- Money aside, the average time cost after a malware attack is 50 days.
Search Engine Rankings
Starting last year, DigiCert began revoking SSL certificates from websites that they found were subject to hacks — ranging from small-scale phishing injections to large-scale virus hacks.
Having your HTTPS certificate revoked results in an immediate ranking hit. Not only is Google punishing websites for not having a certificate in ranking, but Google Chrome is also displaying non-HTTPS sites as "not secure" when users visit them.
Having your website hacked can result in your website-security status as being "insecure" and your pagerank that you worked so hard to obtain stripped from you entirely. As HTTPS moves forward, certificate authorities are stripping privileges away from websites that have malicious material more regularly in an attempt to protect end-users.
According to Ahrefs, the 1st page Google content is 2+ years old. If you've worked hard to make it to the top of Google, getting hacked can completely destroy your multi-year ranking strategy.
If your website uses an open-source CMS, hacking should be at the forefront of your mind. By nature, open-source content management systems have critical security issues. These open-source environments that promote "shared development" dissolve responsibility by nature, while vulnerabilities are actively sought by a massive community of both hackers and security analysts — leading to a constantly evolving framework of vulnerabilities.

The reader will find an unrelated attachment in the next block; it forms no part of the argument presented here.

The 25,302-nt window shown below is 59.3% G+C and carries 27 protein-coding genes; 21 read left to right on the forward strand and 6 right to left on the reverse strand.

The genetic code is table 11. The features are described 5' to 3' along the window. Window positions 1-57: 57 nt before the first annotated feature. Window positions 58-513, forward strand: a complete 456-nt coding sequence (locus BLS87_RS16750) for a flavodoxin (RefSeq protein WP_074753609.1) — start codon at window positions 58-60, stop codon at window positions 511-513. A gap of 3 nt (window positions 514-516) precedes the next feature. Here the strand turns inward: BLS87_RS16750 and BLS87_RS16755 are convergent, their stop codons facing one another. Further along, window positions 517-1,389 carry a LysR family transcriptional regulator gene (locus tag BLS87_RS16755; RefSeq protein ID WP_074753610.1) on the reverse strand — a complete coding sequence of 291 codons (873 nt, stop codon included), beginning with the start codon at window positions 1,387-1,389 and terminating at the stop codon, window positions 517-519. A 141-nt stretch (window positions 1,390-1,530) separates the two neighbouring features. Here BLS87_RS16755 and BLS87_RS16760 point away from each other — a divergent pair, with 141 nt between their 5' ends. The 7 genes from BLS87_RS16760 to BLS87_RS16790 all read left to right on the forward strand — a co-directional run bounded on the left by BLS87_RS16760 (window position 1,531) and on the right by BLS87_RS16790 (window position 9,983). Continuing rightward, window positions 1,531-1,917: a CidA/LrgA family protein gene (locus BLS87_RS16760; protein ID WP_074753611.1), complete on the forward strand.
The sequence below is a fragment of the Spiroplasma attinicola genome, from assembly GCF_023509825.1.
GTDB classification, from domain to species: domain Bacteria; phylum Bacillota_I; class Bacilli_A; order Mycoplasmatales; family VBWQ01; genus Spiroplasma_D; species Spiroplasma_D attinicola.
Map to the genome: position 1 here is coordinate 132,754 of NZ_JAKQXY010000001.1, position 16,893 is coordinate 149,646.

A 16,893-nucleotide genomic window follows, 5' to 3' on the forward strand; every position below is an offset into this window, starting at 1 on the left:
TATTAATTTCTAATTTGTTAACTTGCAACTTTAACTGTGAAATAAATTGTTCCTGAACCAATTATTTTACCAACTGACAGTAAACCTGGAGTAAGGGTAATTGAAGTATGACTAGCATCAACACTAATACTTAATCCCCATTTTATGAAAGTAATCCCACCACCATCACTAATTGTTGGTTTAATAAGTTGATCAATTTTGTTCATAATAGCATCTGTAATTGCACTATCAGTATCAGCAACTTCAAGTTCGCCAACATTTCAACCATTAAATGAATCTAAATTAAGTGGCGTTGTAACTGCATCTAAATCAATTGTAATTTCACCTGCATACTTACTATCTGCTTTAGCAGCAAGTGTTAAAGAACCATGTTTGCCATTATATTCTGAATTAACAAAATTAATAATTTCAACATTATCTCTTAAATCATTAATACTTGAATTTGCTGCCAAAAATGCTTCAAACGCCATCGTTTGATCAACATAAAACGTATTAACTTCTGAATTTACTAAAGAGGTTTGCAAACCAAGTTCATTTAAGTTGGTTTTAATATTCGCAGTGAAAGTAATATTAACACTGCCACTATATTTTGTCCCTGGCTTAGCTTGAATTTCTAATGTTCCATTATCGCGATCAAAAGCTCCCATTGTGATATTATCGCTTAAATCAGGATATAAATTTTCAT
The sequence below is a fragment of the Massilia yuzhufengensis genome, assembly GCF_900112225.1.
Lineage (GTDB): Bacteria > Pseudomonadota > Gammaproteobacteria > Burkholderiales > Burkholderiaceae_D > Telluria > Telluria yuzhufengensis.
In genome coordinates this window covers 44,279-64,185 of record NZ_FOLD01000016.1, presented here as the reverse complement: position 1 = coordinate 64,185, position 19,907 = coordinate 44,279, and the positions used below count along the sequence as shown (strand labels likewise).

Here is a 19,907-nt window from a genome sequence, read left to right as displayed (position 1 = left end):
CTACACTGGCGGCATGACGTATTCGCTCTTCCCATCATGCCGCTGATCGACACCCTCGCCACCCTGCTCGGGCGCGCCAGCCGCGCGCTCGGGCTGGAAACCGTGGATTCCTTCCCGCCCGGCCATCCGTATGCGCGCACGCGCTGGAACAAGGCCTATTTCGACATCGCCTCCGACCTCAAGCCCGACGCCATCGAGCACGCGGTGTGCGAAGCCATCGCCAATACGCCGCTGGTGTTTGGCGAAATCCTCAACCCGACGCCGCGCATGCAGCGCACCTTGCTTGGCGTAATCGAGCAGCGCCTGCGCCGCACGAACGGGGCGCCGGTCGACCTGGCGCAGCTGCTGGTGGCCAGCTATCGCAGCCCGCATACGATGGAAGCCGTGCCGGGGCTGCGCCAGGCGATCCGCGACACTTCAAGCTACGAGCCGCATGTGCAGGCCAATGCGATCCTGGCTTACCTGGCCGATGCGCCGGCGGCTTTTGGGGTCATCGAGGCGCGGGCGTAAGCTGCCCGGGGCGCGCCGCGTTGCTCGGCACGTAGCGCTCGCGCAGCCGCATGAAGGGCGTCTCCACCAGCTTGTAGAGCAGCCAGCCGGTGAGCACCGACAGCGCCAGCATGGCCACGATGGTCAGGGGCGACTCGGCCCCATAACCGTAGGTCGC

As an example, Over 90,000 attacks are happening to WordPress websites per minute according to WordFence.
At the same time, Joomla! is having their own XSS and file inclusion vulnerabilities this year.
While Joomla! and Drupal certainly aren't secure, WordPress has so many issues with plugins, core vulnerabilities, and themes, that it stands out as the most vulnerable CMS at the moment. In fact, over 70% of all WordPress websites are vulnerable right now!
Since WordPress accounts for over 30% of all websites, and, as we continually point out, it has massive security problems, hacking directly affects WordPress users. Hackers are targeting WordPress at alarming rates — both because it's so big and because it's so vulnerable.
WordPress websites are particularly vulnerable to cryptojacking attempts via plugins. In 2017, crypto jacking attacks rose by over 8,000%.
Sucuri's annual report showed that WordPress, Joomla!, and Magento were all far-and-away the most hacked CMS's on the planet.
Time to Deal with Website Security
Website security has never been more critical than it is now. The cost of having your website hacked is massive, the trust that you lose in your customers could sink your business, and the most popular CMS's are all subject to an insane amount of hacks every single day. There's a reason that cybersecurity costs are predicted to be over $1 trillion annually within the next few years. Companies are reacting to the incredibly unstable climate of cybersecurity.
Investing in cybersecurity can be daunting. Another approach is to simply find a website builder and hosting solution that puts security first – that keeps you and your clients secure.